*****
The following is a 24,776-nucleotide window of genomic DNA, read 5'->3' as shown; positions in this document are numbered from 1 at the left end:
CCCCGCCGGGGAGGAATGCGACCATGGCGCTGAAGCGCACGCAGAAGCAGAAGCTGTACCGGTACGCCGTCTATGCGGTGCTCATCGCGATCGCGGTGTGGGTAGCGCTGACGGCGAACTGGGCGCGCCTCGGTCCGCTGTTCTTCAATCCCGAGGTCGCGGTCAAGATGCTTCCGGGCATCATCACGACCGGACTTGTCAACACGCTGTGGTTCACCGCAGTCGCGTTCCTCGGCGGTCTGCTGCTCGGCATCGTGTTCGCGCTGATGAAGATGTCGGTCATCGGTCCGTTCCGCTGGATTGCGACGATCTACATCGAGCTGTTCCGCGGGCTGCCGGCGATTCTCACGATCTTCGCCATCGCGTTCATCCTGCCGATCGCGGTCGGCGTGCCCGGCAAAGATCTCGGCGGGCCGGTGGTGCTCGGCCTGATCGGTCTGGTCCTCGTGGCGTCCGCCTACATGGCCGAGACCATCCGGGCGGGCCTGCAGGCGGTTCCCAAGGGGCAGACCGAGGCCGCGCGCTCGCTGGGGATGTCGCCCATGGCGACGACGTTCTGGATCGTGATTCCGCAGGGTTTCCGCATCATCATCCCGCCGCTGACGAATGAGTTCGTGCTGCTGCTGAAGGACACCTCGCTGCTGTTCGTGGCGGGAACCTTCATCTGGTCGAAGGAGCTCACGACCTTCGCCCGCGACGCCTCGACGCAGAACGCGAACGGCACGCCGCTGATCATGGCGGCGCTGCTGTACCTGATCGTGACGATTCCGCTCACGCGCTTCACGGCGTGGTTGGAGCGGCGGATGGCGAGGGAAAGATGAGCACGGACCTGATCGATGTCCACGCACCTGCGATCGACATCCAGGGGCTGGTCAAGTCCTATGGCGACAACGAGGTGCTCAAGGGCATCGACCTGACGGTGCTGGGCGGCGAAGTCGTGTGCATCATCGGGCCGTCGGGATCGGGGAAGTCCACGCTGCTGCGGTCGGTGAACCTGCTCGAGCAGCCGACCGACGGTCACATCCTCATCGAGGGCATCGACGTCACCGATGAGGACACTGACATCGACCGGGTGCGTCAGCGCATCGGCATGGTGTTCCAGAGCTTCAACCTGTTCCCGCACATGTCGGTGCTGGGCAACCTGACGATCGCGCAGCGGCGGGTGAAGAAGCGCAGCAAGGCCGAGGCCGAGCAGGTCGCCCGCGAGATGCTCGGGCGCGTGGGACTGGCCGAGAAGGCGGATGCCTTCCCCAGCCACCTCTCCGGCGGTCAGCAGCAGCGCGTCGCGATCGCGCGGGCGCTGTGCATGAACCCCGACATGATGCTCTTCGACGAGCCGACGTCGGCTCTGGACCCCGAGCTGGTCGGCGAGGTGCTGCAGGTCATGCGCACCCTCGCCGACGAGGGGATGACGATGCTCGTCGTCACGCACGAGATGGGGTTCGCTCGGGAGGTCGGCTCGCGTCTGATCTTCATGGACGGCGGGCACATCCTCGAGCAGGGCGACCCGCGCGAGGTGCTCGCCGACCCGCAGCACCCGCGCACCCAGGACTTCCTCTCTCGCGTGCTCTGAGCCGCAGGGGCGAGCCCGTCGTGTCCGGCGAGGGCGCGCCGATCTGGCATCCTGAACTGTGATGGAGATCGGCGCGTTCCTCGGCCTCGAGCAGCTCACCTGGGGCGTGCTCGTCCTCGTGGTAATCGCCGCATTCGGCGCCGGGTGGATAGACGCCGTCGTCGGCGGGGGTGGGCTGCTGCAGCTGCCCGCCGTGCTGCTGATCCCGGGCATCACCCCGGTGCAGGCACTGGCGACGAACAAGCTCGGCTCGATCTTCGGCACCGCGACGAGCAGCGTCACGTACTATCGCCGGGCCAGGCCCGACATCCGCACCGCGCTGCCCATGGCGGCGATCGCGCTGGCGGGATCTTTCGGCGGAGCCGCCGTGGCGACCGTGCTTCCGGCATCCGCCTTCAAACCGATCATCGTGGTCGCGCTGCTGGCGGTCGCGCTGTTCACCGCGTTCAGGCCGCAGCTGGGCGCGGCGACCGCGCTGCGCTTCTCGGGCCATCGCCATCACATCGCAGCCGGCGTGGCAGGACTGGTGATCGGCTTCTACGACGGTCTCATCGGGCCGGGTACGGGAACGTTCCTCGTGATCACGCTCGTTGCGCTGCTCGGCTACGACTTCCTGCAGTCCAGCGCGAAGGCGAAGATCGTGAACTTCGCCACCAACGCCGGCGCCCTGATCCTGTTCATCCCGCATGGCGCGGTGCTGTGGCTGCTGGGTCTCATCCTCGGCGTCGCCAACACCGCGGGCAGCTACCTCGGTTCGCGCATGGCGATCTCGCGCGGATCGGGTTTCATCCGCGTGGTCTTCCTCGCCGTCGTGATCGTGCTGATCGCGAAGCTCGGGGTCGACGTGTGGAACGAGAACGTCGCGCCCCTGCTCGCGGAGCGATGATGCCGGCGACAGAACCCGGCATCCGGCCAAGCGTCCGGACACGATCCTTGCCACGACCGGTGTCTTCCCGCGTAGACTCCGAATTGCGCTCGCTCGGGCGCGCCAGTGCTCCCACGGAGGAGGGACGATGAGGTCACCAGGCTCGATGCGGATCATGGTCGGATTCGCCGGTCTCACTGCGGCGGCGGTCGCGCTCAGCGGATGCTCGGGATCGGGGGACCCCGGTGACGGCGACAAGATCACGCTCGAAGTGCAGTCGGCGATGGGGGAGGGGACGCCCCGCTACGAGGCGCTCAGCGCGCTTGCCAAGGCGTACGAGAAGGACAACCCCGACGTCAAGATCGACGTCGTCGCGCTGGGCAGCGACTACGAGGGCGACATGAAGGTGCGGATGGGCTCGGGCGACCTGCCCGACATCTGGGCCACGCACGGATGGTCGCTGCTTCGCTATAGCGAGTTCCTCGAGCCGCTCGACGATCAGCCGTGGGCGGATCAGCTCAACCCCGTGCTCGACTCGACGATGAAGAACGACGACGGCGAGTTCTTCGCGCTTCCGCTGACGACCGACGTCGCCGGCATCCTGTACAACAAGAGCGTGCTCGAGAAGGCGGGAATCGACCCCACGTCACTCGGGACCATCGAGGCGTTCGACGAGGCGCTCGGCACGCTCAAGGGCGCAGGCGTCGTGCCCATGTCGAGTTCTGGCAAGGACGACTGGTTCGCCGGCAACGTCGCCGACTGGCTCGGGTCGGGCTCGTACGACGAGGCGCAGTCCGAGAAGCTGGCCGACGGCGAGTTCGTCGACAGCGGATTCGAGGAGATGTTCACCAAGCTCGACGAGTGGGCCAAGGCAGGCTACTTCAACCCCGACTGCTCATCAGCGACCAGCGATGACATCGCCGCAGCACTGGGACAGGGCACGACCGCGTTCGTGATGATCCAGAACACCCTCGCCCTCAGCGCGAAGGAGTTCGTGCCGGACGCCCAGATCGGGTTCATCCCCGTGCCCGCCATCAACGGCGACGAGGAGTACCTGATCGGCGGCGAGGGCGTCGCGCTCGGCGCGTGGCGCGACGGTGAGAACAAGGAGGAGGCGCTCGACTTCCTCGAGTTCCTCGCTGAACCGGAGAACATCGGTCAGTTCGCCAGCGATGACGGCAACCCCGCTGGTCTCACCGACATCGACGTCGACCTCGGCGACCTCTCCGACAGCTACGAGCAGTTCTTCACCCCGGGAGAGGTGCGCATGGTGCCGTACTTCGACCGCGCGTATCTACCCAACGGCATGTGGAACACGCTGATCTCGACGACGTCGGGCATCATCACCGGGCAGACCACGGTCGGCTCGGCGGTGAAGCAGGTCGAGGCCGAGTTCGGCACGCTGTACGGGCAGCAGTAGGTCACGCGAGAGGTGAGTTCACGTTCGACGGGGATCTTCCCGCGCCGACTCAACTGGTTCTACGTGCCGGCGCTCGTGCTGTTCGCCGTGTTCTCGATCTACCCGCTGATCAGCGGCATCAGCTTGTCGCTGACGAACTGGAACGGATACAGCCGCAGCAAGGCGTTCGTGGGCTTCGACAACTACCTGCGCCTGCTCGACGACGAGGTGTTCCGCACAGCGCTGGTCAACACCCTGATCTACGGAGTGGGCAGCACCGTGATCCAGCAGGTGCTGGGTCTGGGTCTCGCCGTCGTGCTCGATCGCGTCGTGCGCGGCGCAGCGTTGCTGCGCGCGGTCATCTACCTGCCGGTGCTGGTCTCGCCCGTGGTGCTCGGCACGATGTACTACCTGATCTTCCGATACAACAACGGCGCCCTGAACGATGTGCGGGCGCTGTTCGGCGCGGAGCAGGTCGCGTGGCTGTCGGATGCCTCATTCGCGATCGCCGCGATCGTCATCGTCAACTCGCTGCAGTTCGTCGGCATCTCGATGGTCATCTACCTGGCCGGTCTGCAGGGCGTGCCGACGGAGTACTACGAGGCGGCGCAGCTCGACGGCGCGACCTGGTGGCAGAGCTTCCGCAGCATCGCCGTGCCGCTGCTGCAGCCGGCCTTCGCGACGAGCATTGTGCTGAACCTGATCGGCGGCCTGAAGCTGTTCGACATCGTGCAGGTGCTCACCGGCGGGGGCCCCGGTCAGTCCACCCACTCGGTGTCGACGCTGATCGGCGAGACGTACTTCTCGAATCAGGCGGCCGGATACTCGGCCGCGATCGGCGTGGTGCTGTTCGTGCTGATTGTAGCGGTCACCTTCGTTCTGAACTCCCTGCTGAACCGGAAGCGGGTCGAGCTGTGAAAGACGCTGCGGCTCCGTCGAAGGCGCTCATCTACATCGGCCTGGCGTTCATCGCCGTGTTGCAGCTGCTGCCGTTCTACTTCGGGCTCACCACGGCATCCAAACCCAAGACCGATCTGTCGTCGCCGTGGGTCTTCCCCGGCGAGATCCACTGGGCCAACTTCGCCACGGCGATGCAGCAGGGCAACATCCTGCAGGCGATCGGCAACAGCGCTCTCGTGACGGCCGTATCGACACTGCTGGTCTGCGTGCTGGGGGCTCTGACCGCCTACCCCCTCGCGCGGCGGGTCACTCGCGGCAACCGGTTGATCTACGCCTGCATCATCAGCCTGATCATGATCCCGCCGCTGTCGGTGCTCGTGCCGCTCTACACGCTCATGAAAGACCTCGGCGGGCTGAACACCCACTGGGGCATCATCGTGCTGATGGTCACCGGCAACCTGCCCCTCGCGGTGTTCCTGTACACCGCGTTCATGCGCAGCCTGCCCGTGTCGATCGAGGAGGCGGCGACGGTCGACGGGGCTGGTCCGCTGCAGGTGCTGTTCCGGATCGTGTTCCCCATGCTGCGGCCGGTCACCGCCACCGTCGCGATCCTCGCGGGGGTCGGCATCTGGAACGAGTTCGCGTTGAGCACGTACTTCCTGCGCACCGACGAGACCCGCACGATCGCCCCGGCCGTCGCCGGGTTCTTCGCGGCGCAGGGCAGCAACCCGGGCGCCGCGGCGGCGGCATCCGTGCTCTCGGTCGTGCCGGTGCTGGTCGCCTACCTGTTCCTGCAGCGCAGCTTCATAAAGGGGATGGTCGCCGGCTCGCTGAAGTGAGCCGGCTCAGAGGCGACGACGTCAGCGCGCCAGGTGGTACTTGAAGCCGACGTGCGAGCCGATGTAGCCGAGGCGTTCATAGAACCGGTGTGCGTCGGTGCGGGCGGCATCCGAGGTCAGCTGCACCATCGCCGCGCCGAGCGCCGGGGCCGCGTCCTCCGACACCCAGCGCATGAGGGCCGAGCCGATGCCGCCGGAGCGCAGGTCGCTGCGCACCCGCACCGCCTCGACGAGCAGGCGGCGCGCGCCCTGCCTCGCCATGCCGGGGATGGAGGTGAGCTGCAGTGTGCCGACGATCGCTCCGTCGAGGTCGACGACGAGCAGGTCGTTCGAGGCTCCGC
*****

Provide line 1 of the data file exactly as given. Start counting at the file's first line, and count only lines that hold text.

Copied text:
The following is a 24,776-nucleotide window of genomic DNA, read 5'->3' as shown; positions in this document are numbered from 1 at the left end: